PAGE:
Probate court confirmation on sale? What to expect

Probate court confirmation on sale? What to expect

  • CREM Group
  • 08/4/22

If you are a real estate investor, if you are yet to, chances are you will soon run into a probate real estate sale. Buying a property in probate court could prove a bold move as the prices are often lower. However, there is a catch probate sales can take longer than standard real estate sales.

Subsequently, most buyers often hold back on probate real estate sales. Also, most agents advise their clients against getting excited about their chances of buying a home in probate court.

To stay on top of things during the probate process, hire The CREM Group for smooth probate real estate sales in Los Angeles and Orange County. We offer you licensed real estate brokers, who are also attorneys to assist you through the whole process.

Here is what you need to know about probate real estate sales.

When is a Home Sold in Probate Court

A house will often be put up for sale, as a probate sale, when the homeowner dies without having created a trust during their lifetime. 

Some probate sales require court confirmation. The probate court is there to oversee the process. The court wants to ensure the property is marketed and bought for the highest possible price. To guarantee this happens, the Court requires the following of set down measures, actions, and procedures.

Probate laws differ in various states; however, any real estate agent worth hiring should understand the twists and turns involved in probate real estate sales. The CREM Group offers some of the best probate realtors in Los Angeles and Orange County.

Probate Real Estate Marketing

The marketing process of probate real estate is the same as any other property on sale. The probate lawyer or the estate’s legal representative will interview qualified real estate agents and pick one they are confident in their skillset. Choosing the best from the bunch is vital as a mistake in the probate process could prove costly.

The next step is determining the listing price and signing the listing agreement. The listing agent or an independent probate referee chosen by the Court will then recommend the listing price. Note that the final selling price must be inside 90% of the appraisal value set by the probate referee.

When marketing the property, the agent must put out a “Notice of Sale” a minimum of three times at least ten days ahead of the sale. The third notice should come five days following the first one. What follows is putting the property out there for viewing.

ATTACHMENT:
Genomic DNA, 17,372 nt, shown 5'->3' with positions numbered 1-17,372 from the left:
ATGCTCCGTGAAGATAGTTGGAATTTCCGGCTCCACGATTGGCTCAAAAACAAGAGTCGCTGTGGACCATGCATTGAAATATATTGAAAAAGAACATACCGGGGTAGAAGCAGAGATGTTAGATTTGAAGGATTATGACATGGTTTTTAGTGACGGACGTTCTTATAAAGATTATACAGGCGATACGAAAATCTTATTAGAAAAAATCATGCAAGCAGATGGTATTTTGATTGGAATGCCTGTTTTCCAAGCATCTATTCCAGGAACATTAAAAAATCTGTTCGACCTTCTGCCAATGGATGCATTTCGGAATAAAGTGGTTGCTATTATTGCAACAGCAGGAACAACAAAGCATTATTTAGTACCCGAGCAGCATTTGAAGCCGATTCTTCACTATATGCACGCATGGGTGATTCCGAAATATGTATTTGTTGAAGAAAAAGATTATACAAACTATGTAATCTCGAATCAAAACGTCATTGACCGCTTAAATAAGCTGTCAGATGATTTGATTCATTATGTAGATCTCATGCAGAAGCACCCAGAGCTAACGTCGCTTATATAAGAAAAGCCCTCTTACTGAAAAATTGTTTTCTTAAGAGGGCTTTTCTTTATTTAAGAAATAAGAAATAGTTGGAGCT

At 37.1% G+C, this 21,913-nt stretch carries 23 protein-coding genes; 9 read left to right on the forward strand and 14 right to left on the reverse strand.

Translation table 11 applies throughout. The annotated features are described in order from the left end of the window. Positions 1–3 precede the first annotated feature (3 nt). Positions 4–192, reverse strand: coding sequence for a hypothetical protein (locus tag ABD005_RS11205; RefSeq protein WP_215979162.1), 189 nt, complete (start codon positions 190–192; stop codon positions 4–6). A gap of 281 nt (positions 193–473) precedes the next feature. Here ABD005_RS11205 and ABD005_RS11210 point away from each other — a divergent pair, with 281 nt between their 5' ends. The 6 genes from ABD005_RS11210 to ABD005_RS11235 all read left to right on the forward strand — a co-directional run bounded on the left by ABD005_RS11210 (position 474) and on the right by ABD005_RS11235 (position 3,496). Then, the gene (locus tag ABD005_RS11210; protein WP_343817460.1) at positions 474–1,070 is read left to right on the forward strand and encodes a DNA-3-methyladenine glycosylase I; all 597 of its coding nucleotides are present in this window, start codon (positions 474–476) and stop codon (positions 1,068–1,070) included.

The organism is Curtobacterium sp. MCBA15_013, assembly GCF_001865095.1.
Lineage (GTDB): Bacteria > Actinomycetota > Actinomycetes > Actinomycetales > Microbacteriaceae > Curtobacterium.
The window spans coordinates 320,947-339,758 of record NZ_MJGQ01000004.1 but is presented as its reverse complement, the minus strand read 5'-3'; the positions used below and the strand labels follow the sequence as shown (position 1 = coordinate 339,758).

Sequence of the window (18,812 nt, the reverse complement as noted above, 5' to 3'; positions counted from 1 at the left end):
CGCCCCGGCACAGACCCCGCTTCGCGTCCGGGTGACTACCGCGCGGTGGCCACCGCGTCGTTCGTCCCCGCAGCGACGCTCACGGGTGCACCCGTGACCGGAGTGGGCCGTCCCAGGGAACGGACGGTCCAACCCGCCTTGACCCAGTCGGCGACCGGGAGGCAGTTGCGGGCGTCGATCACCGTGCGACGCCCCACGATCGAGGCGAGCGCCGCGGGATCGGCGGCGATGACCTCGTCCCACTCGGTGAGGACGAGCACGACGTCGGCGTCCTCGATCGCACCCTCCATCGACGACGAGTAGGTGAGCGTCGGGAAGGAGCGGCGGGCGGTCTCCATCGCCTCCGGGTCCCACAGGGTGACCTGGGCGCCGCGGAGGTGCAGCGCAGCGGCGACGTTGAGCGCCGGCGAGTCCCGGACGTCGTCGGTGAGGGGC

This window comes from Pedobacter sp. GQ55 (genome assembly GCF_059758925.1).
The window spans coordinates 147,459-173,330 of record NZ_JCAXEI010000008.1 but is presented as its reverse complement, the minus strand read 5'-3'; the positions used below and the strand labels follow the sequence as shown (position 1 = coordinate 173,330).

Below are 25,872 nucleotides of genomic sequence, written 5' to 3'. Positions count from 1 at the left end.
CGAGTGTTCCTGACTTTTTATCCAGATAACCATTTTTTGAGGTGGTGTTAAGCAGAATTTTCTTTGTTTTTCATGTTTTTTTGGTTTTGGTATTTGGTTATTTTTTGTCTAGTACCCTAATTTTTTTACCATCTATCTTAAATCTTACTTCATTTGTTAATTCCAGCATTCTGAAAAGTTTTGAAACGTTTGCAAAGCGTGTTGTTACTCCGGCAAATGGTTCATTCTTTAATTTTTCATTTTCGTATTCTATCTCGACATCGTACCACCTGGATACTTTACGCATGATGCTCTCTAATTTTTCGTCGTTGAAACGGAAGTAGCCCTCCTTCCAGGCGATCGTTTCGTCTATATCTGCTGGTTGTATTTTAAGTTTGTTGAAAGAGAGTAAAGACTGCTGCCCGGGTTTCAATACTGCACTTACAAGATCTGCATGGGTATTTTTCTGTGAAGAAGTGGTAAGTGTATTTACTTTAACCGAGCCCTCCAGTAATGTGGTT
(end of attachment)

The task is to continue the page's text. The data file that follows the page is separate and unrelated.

Submitting an Offer

An interested party can submit an offer on the property whenever they are ready. Note: when making an offer on a probate real estate sale, it typically requires a 10% earnest money deposit. The estate’s representative will then counter or accept the offer.

The offer depends on confirmation from the courts. Despite the seller accepting the buyer’s proposal, the agreement is final until confirmed by the court. Within thirty days of approving the bid, the probate attorney has to petition the Court for confirmation. The Court will then settle on a date for court confirmation hearing.

Before the date set by the courts for confirmation of sale, the estate’s representative must inform specific parties with interest in the sale.

Waiting it Out

Once the Court sets a date for sale confirmation, there is a period of between 30 to 45 days which the parties have to wait out. Over that period, the Court will demand renewed advertisement and marketing push with the new approved price. For instance, in California, the Court will raise the accepted price by appx. 5%. The sum of which becomes the minimum overbid amount for overbidders who may want to come and bid on the property at court. 

Court Date

At the probate real estate sale confirmation hearing, the Court invites all potential buyers and other concerned parties. They will then commence the selling of the property auction style. If you are in California, the opening bid will be appx. 5% higher than the contract price.

On occasion, overbidders will show up at court to bid. However, if no one shows up for the bidding, the buyer with the first accepted offer is sold the property for the initial price offer they made. 

Roughly a week after the court confirmation hearing, the Court will place an order verifying the sale, and then escrow can close the probate real estate process. 

Crem Group Probate Real Estate

Call The CREM Group to get the best probate real estate services in Los Angeles and Orange County.

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